Talking with Vickie Yin (C'19) in an empty music practice room on the fourth floor of Fisher Bennett, it’s hard not to feel zen. Empty music stands surround us. A french horn can be heard from a nearby room. Vickie sits crossed legged and poised. She tells me about the emotionally, mentally, and physically draining parts of her Penn experience, all while maintaining a calm voice and a soft smile.
Vickie suggests meeting in Fisher Bennett because she spends most of her time now on 34th Street. Between her math minor in “the lovely DRL,” her chamber music classes, her lab work at Children’s Hospital of Philadelphia, and her apartment, she rarely leaves the vicinity.
However, Vickie does trek to Center City to volunteer with Planned Parenthood as an abortion doula and a patient escort. She started volunteering there freshman and sophomore year because Vickie is ambitious and was admittedly thinking about medical school. But she chose Planned Parenthood because of the personal connections that she would make there as opposed to a big hospital.
As a doula, Vickie is responsible for abortion patients’ emotional, physical, and psychological support. “We call ourselves hand–holders.” Her job consists of “holding their hand, reminding them to breathe, telling them ‘you’ll get through this.'”
Vickie thinks that being the youngest volunteer in the clinic works to her advantage. “It takes away a little bit of fear for the patients. It’s like, this 22–year–old has seen over 50 abortions. I’ll be okay.”
Her role as a patient escort is even more draining. It’s hard to imagine the sweet, poised Vickie dealing with the protesters that stand outside of Planned Parenthood every day. She stands outside in her bright pink vest, which stands in contrast against the angry crowd of mostly males.
“Sometimes it can be really … hostile. So we’re just there to bring the patient in and make sure that they feel safe,” she says.
To cope, Vickie listens to classical music while she stands outside. While her co–workers have learned to unwind with a happy hour, Vickie prefers to call her friends on the way home. She has learned to separate her work at Planned Parenthood from her own reality.
“It’s really shaped me, though, to be tough,” she says.
Vickie also meditates every day. She created a Spotify playlist called “Spiritually Moving Music," which she uses to prime herself, and connect with her emotions and thoughts.
She started doing yoga and meditation her senior year of high school to get out of gym classes, so that she could take more Advanced Placement classes. “But it actually helped so much. It got me through the crazy college apps and all that.”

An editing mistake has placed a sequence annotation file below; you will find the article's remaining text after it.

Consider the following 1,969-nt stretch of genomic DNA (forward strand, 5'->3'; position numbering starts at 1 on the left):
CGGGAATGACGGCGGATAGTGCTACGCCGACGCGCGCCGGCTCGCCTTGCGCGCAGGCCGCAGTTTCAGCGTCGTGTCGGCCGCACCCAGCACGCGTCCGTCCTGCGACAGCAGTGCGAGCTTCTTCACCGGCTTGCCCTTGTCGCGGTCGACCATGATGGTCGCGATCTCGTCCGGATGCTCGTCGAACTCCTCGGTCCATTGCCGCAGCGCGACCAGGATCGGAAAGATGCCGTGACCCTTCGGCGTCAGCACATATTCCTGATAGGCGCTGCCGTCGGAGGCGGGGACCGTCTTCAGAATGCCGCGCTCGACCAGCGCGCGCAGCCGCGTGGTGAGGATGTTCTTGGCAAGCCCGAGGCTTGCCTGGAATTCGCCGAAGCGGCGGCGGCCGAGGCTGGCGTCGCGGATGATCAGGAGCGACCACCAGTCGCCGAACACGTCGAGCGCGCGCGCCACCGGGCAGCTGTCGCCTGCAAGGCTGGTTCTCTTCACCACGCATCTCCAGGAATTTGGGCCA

Freshman and sophomore year, Vickie took a step back, only meditating when she felt especially nervous. But she picked meditation back up again her junior year when she started studying for the MCATs.
She tries all kinds of meditations; she uses mantras, YouTube videos, and body scan meditations, which involves feeling every body part with your mind. Loving–Kindness meditations is the hardest for Vickie to do. The meditator thinks about something or someone they love, and tries to apply those feelings to themselves.
“I would go crazy if I didn’t meditate every day,” she admits.
In the middle of our talk, we hear a knock on the door. Vickie runs to answer it. It’s a student looking lost. He wants to find a room to practice piano in.
As she is talking about her Loving–Kindness mindfulness practice, Vickie helps the lost student find an empty practice room, and gives him the contact information of the faculty member in charge of the room bookings. She knows the code to every room. She clearly has been through this before.
We start to chat about how she got involved with music. She started playing piano and cello when she was in elementary school.
Vickie grew up in a small town outside of Boston. “Growing up, I guess I was, like, super ambitious. I always felt like I had to do things. I was that kid that was trying to take all the APs.” She lets out an “Ugh.” While still driven, she’s past the stage of overworking herself.
“I also was kind of different in that I worked a lot,” she says. From 16 to 19, she worked at Uniqlo, first in Boston, and then in Philly. Her favorite part of the job was hemming pants.
At this point, the lost student walks in again. He’s locked his bag in the practice room. She runs out to help him.
When Vickie sits back down, we talk about her family. She has a younger sister, a freshman at Dartmouth. She doesn’t see her very often, but she does love to give her advice.
“The biggest thing for me is, it’s great as a freshman to take on all these things, but you have to quit when you need to.” As an example, Vickie tells me how she quit her job at Uniqlo because her hours were too hectic with her class schedule.
Vickie is in the orchestra and the string quartet. She credits the orchestra for a lot of her friends and leadership roles at Penn. In the coming weeks, Vickie has six concerts. I beg Vickie to let me watch her play cello. She's reluctant, but indulges me.
Later, we sit in a different practice room on the fourth floor of Fisher Bennett.
Vickie lets out a “hmmm” as she opens her book of Brahms. “Listening to practicing will make you go insane because it’s about listening to your own sound,” she warns.
She starts to play, but pauses right away.
“It’s very boring when I don’t have a quartet.”
Then, she starts to get into it. She alternates between looking at her notes and her instrument. She uses one hand to pluck the strings on the fingerboard rapidly, while, underneath it, the other hand slowly moves the bow back and forth.
Vickie’s playing mimics her approach to life. While she’s always on the go, quickly moving from activity to activity at the speed of her plucking fingers, her breaths and mindset mimic the tempo of the bow, slow and steady, calm and collected. Fast and slow, exciting and calm: together, it makes a beautiful sound.